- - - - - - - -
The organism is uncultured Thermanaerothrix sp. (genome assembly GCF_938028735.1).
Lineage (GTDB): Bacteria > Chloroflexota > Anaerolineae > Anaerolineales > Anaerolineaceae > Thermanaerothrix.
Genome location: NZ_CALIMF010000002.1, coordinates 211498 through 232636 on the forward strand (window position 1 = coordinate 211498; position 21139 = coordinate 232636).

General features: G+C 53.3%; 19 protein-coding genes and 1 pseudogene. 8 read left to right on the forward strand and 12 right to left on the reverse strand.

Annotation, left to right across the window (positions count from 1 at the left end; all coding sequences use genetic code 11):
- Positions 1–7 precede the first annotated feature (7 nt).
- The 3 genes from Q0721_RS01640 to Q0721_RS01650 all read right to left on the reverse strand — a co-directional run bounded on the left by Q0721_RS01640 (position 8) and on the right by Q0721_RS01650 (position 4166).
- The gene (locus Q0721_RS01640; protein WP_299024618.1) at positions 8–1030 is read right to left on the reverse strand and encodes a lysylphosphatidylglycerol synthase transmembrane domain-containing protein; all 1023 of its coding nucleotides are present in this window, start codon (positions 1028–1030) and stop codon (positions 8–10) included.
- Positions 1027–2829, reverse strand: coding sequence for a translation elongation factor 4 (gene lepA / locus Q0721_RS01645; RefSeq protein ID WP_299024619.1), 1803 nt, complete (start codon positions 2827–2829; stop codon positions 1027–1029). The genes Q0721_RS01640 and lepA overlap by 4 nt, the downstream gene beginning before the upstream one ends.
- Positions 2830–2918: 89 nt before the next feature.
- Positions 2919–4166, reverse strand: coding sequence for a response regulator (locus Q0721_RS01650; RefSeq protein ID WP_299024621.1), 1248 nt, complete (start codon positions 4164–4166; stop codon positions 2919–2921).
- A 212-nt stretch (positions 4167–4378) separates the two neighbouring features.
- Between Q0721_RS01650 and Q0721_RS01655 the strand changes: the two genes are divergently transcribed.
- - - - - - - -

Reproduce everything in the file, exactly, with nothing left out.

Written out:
The organism is uncultured Thermanaerothrix sp. (genome assembly GCF_938028735.1).
Lineage (GTDB): Bacteria > Chloroflexota > Anaerolineae > Anaerolineales > Anaerolineaceae > Thermanaerothrix.
Genome location: NZ_CALIMF010000002.1, coordinates 211498 through 232636 on the forward strand (window position 1 = coordinate 211498; position 21139 = coordinate 232636).

General features: G+C 53.3%; 19 protein-coding genes and 1 pseudogene. 8 read left to right on the forward strand and 12 right to left on the reverse strand.

Annotation, left to right across the window (positions count from 1 at the left end; all coding sequences use genetic code 11):
- Positions 1–7 precede the first annotated feature (7 nt).
- The 3 genes from Q0721_RS01640 to Q0721_RS01650 all read right to left on the reverse strand — a co-directional run bounded on the left by Q0721_RS01640 (position 8) and on the right by Q0721_RS01650 (position 4166).
- The gene (locus Q0721_RS01640; protein WP_299024618.1) at positions 8–1030 is read right to left on the reverse strand and encodes a lysylphosphatidylglycerol synthase transmembrane domain-containing protein; all 1023 of its coding nucleotides are present in this window, start codon (positions 1028–1030) and stop codon (positions 8–10) included.
- Positions 1027–2829, reverse strand: coding sequence for a translation elongation factor 4 (gene lepA / locus Q0721_RS01645; RefSeq protein ID WP_299024619.1), 1803 nt, complete (start codon positions 2827–2829; stop codon positions 1027–1029). The genes Q0721_RS01640 and lepA overlap by 4 nt, the downstream gene beginning before the upstream one ends.
- Positions 2830–2918: 89 nt before the next feature.
- Positions 2919–4166, reverse strand: coding sequence for a response regulator (locus Q0721_RS01650; RefSeq protein ID WP_299024621.1), 1248 nt, complete (start codon positions 4164–4166; stop codon positions 2919–2921).
- A 212-nt stretch (positions 4167–4378) separates the two neighbouring features.
- Between Q0721_RS01650 and Q0721_RS01655 the strand changes: the two genes are divergently transcribed.